Tuesday, December 27, 2011

Review - "Jeremy Bender vs. the Cupcake Cadets"

When I was a kid, there was a Rodney Dangerfield movie called Ladybugs, in which a teen boy (played by the late Jonathan Brandis) pretends to be a girl to play on an all girls' soccer team. There were cross-dressing jokes a plenty and some gender confusion when Matthew (posing as Martha) gets a crush on one of his/her teammates. For some reason, I loved this movie as a kid. I only mention this, because all the warm feelings I had for it came rushing back when I read Eric Luper's fantastically funny book, Jeremy Bender vs. the Cupcake Cadets. I laughed at the same kind of jokes and enjoyed a similar gender bending adventure.
Jeremy Bender is your average guy. A little bit geeked out boating, a little bit picked on in school, and a little bit picked on by his older sister, Ruthie. Then one day, disaster strikes when, while working on his father's prize boat, he accidentally does some damage to the engine. Rather than admit his mistake, Jeremy formulates a plan to enter the Windjammer Whirl, win the $500 prize and repair the boat before anyone's the wiser. The catch? The Windjammer Whirl is for Cupcake Cadets only, and if there's one rule in the Cupcake Cadets handbook, it's No Boys Allowed. This isn't about to stop Jeremy, however, and he convinces his best friend Slater to go along with his scheme to pose as Cupcake Cadets to win the money. A couple of skirted uniforms later, "Jenna" and "Samantha" have entered a local troupe and start causing trouble wherever they go. They can't earn badges, can't pitch a tent, and can't seem to unload the eponymous cupcakes on the local populace. What are two guys-dressed-as-girls supposed to do, especially when one Cupcake Cadet gets too close to discovering their secret?
I chuckled a lot while reading Jeremy Bender vs. the Cupcake Cadets, and not all the humor is derived from having boys in wigs and skirts parading around town. Jeremy is a naturally humorous character, and his humor is drawn from a very believable boy place. There's a lot here about the difference between boys and girls (the scenes between Jeremy and sister Ruthie are a perfect example of these, and all very, very funny), and Luper knows how to play the line, making the book relatable to both boys and girls, which is a tricky thing to do. This book is an easy recommendation for fans of Wimpy Kid (something of which I'm always in need) and funny gals like Judy Moody and Ramona. I know Luper typically writes for a young adult audience, but I'm very interested in seeing what else he's got for the middle grade crowd, because he sure knows how to play to it.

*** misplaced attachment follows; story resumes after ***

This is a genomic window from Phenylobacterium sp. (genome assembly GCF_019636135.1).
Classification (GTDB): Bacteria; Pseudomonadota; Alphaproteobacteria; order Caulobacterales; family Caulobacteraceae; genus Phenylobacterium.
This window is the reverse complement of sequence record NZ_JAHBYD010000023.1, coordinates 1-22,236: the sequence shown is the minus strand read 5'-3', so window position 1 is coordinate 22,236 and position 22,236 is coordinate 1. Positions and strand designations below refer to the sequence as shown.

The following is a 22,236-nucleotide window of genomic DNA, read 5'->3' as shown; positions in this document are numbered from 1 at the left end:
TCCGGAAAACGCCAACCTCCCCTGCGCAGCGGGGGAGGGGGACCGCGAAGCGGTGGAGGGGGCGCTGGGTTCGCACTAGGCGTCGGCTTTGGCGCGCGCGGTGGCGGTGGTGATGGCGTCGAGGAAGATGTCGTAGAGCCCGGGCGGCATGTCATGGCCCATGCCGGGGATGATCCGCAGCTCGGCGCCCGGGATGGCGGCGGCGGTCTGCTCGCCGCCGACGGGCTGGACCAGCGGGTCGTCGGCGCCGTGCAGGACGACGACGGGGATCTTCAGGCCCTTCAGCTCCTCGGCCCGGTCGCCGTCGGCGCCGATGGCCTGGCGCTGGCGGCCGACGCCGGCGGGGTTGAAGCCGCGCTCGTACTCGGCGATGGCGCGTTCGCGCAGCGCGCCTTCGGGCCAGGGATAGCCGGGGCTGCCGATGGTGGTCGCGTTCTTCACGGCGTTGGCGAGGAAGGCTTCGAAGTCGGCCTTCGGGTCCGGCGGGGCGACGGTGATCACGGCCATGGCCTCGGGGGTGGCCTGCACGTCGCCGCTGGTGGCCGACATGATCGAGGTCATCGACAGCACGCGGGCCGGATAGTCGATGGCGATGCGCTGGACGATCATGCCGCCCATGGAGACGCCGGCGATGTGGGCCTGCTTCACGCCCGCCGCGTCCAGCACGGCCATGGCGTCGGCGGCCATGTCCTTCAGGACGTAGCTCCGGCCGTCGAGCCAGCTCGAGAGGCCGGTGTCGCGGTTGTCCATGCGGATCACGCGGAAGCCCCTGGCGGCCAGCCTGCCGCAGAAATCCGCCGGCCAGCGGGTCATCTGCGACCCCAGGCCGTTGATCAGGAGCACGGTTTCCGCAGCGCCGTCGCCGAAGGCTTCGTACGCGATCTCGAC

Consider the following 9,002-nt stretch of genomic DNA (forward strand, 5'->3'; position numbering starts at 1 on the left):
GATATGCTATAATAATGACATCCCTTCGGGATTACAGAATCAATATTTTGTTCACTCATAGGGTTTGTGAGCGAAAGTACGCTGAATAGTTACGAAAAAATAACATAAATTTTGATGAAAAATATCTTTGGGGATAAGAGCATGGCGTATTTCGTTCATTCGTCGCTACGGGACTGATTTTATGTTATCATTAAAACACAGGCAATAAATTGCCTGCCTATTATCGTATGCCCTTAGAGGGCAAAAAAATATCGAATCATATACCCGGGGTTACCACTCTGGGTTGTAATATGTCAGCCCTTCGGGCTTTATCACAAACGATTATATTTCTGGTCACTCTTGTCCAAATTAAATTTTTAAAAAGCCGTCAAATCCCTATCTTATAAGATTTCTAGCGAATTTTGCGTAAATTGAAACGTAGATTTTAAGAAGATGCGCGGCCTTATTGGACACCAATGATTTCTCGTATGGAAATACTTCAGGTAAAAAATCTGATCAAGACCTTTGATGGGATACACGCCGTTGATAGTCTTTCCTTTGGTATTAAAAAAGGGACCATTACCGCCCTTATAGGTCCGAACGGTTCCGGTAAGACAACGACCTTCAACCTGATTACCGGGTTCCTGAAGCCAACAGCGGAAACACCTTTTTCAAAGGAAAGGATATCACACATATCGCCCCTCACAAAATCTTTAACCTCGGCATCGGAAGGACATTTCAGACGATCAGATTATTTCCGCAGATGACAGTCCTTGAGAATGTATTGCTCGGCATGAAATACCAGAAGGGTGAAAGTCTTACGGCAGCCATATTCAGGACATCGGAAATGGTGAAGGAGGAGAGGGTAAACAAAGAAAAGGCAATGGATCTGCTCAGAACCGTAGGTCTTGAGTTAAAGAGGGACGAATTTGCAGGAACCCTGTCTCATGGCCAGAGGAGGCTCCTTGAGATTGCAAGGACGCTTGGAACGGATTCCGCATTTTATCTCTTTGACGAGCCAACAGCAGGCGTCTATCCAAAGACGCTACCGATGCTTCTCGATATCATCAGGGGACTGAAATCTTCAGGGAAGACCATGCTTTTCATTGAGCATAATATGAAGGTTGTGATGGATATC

Jeremy Bender vs. the Cupcake Cadets by Eric Luper
2011, Balzer + Bray
Library copy

Monday, December 19, 2011

Favorite Holiday Books

It's that time of year again.  Time to start thinking of tinsel and trees, of carols and Christmas.  And for me, it's time to start thinking about my favorite holiday stories, to read for myself and to share with others.  Because in some ways, Christmas has always been about stories for me, from the reading of the tradition Christmas Story while lighting Advent candles to countless Christmas movies watched over the years.  These are just some of my favorites.
Picture Books/Early Readers
 Mr. Willowby’s Christmas Tree by Robert Barry – Who doesn’t love this sweet, continuous tale of the tree that keeps on giving.  Barry’s gentle rhymes are wonderful for read-alouds and the story is sure to leave a smile on your face.

 Merry Christmas, Amelia Bedelia by Peggy Parish, ill. by Lynn Sweat – This is a childhood favorite of mine.  I remember vividly Amelia Bedelia’s overflowing pots of popcorn and the “date” cake.  Amelia’s misunderstandings always seemed funnier at Christmastime. 
 Great Joy by Kate DiCamillo, ill by Bagram Ibatoulline – One of my favorite new Christmas books to come in the last five years or so.  The story is sweet but not maudlin, and Ibatoulline’s illustrations full of light are simply gorgeous.  I always get a little teary and puffed up when I get to the end and the repeating “great joy”.